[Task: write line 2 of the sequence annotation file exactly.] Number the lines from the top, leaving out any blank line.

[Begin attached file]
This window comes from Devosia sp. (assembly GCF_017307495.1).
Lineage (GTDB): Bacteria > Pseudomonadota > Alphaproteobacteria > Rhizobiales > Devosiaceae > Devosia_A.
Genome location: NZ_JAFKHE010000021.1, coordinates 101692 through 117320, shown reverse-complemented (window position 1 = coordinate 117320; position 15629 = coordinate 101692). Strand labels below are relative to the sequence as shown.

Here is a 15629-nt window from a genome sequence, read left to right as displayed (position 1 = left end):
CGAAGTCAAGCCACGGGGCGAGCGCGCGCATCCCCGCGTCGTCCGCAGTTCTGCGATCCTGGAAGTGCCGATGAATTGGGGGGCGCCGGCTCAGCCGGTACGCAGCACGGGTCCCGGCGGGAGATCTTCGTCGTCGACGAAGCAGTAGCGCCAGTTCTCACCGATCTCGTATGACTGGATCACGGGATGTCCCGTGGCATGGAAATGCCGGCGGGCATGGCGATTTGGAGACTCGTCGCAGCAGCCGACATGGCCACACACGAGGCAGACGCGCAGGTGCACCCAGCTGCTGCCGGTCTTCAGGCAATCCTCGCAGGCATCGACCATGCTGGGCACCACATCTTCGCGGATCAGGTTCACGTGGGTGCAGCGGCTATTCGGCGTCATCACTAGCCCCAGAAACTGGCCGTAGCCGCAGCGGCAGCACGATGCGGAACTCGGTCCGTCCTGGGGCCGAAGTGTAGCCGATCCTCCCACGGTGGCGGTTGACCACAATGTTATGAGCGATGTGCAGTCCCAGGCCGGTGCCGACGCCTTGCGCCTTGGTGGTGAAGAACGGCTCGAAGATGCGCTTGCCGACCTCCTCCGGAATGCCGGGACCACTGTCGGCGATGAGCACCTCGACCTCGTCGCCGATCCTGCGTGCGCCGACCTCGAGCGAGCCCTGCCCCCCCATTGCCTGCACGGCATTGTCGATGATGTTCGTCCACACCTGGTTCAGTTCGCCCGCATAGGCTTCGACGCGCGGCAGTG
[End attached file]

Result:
Lineage (GTDB): Bacteria > Pseudomonadota > Alphaproteobacteria > Rhizobiales > Devosiaceae > Devosia_A.